[urq] Battery issue
quattro at frank.mercea.net
Fri Dec 7 22:10:51 PST 2007
On Dec 7, 2007, at 10:17 AM, Max Hoepli wrote:
> I left the car standing for 3 weeks, went to start in -8C and
> cranked over
> slowly, never started, the radio alarm went off. Does it matter how
> long I
> leave the battery in this condition before getting battery hook-up?
> The 4
> year old battery is under back seat.
Bunch of comments:
*FYI, in my experience (and that of a couple of other listers) Optima
batteries aren't worth anything. They fail often, the dealers refuse
to honor the manufacturer's warranty (illegal in MA, actually-
possibly in other states) and Optima's warranty return policy requires
dealer testing, followed by shipment to them (on your $$$), them
testing it, and then MAYBE you getting a new one shipped to you.
*Car batteries self-discharge just sitting on a shelf; add in a clock,
seat position memory power, ECU adaptation memory power,etc and you
can easily drain a battery in a few weeks or less. Aftermarket radios
may consume a lot more power than the factory systems. The best place
to store a battery long-term is in a cool place; contrary to what some
posters said, cold weather actually slows the self-discharge; hotter
temperatures accelerate it. Any storage longer than 2 weeks should be
done with one cable disconnected, and preferably a maintenance charger
or solar panel connected (and don't bother with the small 5w panels
unless you live somewhere with plenty of sun, where the panel won't be
*Colder weather slows the chemical reaction that produces power, so
cranking ability is hampered quite a bit. Side note- if you have a
won't-quite-start situation, turn on EVERY accessory in the car for a
minute or two, turn everything off and wait a minute or so, then try
again. The heat generated from (almost) shorting the battery can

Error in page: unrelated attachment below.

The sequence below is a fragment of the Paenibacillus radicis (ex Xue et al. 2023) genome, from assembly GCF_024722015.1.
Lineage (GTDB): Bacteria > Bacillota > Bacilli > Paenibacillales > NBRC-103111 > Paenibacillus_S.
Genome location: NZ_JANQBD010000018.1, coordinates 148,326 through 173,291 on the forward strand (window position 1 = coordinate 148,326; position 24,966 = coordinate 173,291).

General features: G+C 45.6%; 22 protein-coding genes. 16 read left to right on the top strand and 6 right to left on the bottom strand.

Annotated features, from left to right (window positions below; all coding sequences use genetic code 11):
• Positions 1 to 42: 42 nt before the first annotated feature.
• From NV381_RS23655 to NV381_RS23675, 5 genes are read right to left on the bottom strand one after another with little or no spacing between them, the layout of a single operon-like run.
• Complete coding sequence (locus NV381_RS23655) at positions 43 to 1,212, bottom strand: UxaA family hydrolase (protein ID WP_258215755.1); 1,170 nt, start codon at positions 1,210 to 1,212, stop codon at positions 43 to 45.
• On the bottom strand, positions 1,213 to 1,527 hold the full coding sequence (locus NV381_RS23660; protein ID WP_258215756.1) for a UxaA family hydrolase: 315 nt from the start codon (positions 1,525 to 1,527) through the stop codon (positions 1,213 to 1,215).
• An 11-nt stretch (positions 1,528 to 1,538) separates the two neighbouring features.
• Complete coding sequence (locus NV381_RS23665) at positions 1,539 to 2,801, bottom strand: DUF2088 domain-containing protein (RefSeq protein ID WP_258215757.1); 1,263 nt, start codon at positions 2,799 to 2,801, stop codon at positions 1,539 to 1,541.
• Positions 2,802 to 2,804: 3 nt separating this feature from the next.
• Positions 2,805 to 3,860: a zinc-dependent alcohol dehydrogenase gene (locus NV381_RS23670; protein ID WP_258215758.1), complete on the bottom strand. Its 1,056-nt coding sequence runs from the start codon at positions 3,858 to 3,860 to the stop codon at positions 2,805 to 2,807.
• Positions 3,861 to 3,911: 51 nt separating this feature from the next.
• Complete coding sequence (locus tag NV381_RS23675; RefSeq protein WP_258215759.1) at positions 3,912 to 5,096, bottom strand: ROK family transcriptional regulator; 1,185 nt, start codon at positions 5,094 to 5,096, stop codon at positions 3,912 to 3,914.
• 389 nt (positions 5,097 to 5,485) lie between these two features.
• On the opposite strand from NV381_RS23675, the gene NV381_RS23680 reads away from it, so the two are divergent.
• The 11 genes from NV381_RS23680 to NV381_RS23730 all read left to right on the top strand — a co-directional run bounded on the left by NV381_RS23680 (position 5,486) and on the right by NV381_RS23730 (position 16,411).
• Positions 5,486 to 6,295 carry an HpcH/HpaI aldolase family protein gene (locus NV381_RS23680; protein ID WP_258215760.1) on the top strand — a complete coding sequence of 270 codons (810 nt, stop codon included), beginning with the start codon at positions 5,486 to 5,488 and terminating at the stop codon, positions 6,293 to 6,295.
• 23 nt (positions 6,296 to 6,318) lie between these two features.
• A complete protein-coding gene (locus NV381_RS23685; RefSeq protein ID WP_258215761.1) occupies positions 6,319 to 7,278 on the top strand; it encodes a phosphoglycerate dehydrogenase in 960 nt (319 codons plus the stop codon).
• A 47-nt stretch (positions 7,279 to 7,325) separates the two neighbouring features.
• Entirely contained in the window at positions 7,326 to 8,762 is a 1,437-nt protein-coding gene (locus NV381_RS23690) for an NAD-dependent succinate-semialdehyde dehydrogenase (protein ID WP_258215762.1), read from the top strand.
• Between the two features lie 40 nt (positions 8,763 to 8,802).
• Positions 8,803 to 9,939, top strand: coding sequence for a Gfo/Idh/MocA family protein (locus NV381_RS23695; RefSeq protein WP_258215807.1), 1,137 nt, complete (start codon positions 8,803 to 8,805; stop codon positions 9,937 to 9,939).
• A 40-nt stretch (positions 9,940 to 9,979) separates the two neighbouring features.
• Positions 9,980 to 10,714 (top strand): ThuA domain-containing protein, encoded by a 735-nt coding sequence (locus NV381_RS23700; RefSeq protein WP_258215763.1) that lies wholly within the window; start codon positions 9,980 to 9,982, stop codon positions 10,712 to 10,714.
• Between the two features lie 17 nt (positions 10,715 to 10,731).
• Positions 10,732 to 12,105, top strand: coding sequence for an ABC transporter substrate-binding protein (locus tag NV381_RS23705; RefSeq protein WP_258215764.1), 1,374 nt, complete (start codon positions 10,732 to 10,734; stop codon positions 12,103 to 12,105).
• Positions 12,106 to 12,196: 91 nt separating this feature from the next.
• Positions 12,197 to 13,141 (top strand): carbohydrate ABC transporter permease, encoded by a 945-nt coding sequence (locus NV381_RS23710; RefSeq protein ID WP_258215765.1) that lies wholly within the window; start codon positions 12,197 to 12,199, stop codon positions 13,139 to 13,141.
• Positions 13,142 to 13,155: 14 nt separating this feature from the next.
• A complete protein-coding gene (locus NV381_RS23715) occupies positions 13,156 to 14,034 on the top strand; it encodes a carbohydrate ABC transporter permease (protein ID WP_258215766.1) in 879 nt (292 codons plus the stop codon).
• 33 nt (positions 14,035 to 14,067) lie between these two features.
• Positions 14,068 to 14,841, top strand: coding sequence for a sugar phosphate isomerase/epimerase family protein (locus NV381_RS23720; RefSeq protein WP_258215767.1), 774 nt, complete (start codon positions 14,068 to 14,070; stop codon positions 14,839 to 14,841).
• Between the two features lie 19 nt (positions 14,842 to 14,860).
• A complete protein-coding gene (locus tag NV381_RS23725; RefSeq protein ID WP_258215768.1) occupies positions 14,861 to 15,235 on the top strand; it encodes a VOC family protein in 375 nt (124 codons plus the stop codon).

sometimes warm things up enough that you'll get more power out of it.
*Any time a lead-acid battery is not fully charged (or close to it),
sulfur in the battery acid starts to coats the lead plates in a
process known as sulfation. There are DIY circuits and devices
available that can reverse the process somewhat, via extremely short
but high current pulses of electricity. Some battery charges have this
*If a battery has been slowly drained, you should charge it at the
slowest rate possible until you're sure how sulfated the battery is.
Sulfation reduces the capacity of the battery, and thus its maximum
charge rate. They usually "die" completely when they get drained,
someone slaps a charger on, and overcharges it, causing violent
gassing...which causes the plate grid to break apart.
*Draining a 12v lead-acid battery below 10.7 volts, no matter the
type, will damage it. Deep-discharge storage batteries will tolerate
that kind of abuse better than others, but it still causes damage.
*Be extremely careful with dead batteries in such a cold temperature;
as the battery SOC (state of charge) drops, the freezing point of the
electrolyte RISES, quite a bit. A dead battery WILL freeze easily,
and if you attempt to charge a frozen battery, you will likely cause
it to BURST VIOLENTLY, spraying battery acid everywhere. Bring such a
battery indoors and give it plenty of time to warm up. Bringing it
close to room temperature is best, so you don't overcharge it (the
charger expects the battery to be at about room temperature; State Of
Charge vs. voltage is dependent on temperature, and the colder the
battery is, the lower the 100% SOC voltage is.
*SLA/AGM batteries are not necessarily better for automotive
applications. Among other things, they're very easily damaged by
overcharging, and have different voltage ranges. I've had horrible
luck with Optima batteries, as have a number of other listers- and
their warranty policies suck.
*After storing a battery for a while, even on a maintenance charger,
you should twist/rock the battery a bit to stir the electrolyte;
sometimes the electrolyte can settle at the bottom of the battery.
Alternatively, you can put it on a full charge or equalization charge;
the bubbling will stir up the electrolyte. Some maintenance chargers
incorporate an automatic periodic full charge cycle; my Yuasa (which
is based off the same basic charger circuit board many of the 1.5-2A
maintenance chargers are) does this every 30 days.
FYI, the best resource pretty much hands-down for how to care for lead-
acid batteries is www.batteryfaq.org.
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